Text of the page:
- Associated Press - Wednesday, November 15, 2017

BALTIMORE (AP) - She wore rain boots and carted a pile of suitcases full of donations for a humanitarian trip to Puerto Rico.

“I’m going to be serving people as soon as I leave the plane,” Arce said in a video interview with Capital News Service.

Born in Arecibo, Puerto Rico, Arce is the founder of Fundación Janet Arce, a Baltimore-based charity organization that she started in 2010.

After Hurricane María struck Puerto Rico, Arce and 13 volunteers from her organization pooled resources to send 119 boxes of donations to the island. She and her team traveled to Juncos, Lares, Caguas and other Puerto Rican towns to distribute goods to foster care children and elderly people in nursing homes.

The boxes, however, are being held at one of island’s ports, Arce said. La Rosa Del Monte, a moving company that Fundación Janet Arce hired to deliver the boxes, told her that the boxes had to be inspected by the Department of the Treasury, a process that could take up to three weeks.

“The few things that we delivered were things that the volunteers brought in their own suitcases,” Arce told Capital News Service in Spanish.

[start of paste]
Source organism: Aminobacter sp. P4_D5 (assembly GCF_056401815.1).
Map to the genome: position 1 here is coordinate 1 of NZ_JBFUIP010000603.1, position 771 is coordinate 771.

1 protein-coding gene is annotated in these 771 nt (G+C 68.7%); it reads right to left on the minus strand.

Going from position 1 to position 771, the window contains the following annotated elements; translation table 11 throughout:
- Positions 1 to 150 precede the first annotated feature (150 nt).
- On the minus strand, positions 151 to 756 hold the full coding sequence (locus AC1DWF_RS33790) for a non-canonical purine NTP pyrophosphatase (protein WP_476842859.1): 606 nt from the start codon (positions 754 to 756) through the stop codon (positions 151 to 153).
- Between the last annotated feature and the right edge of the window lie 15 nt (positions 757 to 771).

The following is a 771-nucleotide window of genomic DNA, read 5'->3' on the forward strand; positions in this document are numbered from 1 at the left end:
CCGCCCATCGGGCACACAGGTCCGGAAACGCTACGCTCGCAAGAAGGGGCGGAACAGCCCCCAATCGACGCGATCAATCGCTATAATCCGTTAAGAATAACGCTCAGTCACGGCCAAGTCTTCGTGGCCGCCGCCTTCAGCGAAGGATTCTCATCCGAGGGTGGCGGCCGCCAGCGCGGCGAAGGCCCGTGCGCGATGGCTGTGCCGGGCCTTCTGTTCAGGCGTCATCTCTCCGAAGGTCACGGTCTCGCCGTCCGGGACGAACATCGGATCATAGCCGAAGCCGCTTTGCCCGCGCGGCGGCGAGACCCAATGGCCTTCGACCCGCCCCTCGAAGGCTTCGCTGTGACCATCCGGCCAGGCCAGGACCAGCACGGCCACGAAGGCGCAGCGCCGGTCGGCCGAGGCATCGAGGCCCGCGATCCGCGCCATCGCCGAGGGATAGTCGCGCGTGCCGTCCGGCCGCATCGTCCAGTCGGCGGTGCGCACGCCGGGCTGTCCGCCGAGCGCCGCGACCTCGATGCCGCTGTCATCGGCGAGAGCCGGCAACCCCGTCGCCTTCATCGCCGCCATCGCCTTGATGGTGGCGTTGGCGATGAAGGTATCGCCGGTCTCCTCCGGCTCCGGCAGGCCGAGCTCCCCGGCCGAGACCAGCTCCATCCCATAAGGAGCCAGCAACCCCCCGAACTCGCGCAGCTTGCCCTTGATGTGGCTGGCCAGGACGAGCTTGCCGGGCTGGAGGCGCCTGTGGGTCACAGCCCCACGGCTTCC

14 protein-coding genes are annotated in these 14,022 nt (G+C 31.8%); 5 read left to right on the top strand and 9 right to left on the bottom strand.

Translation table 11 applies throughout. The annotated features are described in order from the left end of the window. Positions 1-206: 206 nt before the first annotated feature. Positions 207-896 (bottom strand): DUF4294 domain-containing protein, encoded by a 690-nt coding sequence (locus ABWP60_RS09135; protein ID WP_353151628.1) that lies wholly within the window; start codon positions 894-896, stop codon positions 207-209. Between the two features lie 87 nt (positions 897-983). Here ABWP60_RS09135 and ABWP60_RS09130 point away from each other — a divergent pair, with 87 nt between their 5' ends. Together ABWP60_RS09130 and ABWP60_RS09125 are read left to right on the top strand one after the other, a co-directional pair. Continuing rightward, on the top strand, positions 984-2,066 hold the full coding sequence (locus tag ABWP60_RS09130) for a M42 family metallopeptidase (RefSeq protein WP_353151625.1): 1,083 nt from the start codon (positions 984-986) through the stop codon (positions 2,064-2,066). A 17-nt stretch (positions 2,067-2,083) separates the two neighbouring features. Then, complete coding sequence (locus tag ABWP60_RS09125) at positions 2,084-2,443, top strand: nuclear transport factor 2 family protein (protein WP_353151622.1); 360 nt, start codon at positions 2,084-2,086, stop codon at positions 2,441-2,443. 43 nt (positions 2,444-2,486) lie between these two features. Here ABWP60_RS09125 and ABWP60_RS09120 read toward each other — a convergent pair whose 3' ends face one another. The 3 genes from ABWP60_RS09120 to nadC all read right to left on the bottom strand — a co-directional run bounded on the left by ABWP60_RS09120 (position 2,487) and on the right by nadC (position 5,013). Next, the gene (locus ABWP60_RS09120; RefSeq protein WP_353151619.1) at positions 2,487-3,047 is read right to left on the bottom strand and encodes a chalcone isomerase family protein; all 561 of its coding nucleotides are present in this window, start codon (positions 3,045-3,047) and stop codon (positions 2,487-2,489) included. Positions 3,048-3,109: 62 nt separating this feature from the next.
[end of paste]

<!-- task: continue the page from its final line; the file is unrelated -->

José Reynoso, a Baltimore resident from the Dominican Republic who works for a home security company, was part of the Maryland team that traveled to Puerto Rico. He has cousins living on the island.

“It’s just sad what happened,” Reynoso said. “And it can happen to any country, any city, any town.”

Lydia Hernández, an ESL teacher in Prince George’s County, was able to offer her family house in Humacao, where most of the volunteers stayed during the trip. Some of her coworkers at Calverton Elementary School gave her donations to take to Puerto Rico.

Yanitza Cerdá from Guayanilla, Puerto Rico, reached out to Arce when she saw that the organization was helping hurricane victims.

Her 9-year-old daughter, Yalianys Ocasio Cerdá, is a leukemia patient undergoing chemotherapy at Centro Médico Hospital in San Juan. Fundación Janet Arce offered its help, bringing gifts and food to Yalianys during the trip.

“She was so happy,” Cerdá, Yalianys’ mother, said. “She even wanted to leave with them.”

Arce also offered to help the Cerdá family if they decide to move to the United States, although they have not decided on their plans for the future. Arce’s nonprofit is planning to send gifts for Yalianys’ birthday on Dec. 30.

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